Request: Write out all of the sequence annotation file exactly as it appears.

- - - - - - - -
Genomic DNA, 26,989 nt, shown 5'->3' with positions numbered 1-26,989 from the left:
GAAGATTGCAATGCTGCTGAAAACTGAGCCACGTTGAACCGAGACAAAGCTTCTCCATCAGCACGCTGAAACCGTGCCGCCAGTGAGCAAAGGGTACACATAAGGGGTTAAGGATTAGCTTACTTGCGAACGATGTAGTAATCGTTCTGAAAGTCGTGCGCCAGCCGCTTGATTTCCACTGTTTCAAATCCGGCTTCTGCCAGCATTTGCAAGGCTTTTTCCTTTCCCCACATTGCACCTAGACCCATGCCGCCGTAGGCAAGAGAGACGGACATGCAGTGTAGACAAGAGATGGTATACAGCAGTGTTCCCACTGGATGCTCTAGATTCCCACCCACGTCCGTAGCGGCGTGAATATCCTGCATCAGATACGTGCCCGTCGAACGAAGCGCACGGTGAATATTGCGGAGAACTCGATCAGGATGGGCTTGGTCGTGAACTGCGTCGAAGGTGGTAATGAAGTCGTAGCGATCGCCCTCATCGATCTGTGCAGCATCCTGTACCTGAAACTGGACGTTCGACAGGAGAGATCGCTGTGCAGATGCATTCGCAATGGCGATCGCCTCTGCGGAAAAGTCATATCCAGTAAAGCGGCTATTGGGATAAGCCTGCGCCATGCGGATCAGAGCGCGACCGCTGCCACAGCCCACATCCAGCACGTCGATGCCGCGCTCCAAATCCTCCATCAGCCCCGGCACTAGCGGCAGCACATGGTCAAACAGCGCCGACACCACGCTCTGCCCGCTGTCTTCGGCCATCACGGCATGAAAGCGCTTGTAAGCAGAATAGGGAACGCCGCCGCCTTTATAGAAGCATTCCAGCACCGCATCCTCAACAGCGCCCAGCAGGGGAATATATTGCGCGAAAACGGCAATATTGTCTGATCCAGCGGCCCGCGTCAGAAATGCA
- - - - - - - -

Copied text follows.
Genomic DNA, 26,989 nt, shown 5'->3' with positions numbered 1-26,989 from the left:
GAAGATTGCAATGCTGCTGAAAACTGAGCCACGTTGAACCGAGACAAAGCTTCTCCATCAGCACGCTGAAACCGTGCCGCCAGTGAGCAAAGGGTACACATAAGGGGTTAAGGATTAGCTTACTTGCGAACGATGTAGTAATCGTTCTGAAAGTCGTGCGCCAGCCGCTTGATTTCCACTGTTTCAAATCCGGCTTCTGCCAGCATTTGCAAGGCTTTTTCCTTTCCCCACATTGCACCTAGACCCATGCCGCCGTAGGCAAGAGAGACGGACATGCAGTGTAGACAAGAGATGGTATACAGCAGTGTTCCCACTGGATGCTCTAGATTCCCACCCACGTCCGTAGCGGCGTGAATATCCTGCATCAGATACGTGCCCGTCGAACGAAGCGCACGGTGAATATTGCGGAGAACTCGATCAGGATGGGCTTGGTCGTGAACTGCGTCGAAGGTGGTAATGAAGTCGTAGCGATCGCCCTCATCGATCTGTGCAGCATCCTGTACCTGAAACTGGACGTTCGACAGGAGAGATCGCTGTGCAGATGCATTCGCAATGGCGATCGCCTCTGCGGAAAAGTCATATCCAGTAAAGCGGCTATTGGGATAAGCCTGCGCCATGCGGATCAGAGCGCGACCGCTGCCACAGCCCACATCCAGCACGTCGATGCCGCGCTCCAAATCCTCCATCAGCCCCGGCACTAGCGGCAGCACATGGTCAAACAGCGCCGACACCACGCTCTGCCCGCTGTCTTCGGCCATCACGGCATGAAAGCGCTTGTAAGCAGAATAGGGAACGCCGCCGCCTTTATAGAAGCATTCCAGCACCGCATCCTCAACAGCGCCCAGCAGGGGAATATATTGCGCGAAAACGGCAATATTGTCTGATCCAGCGGCCCGCGTCAGAAATGCA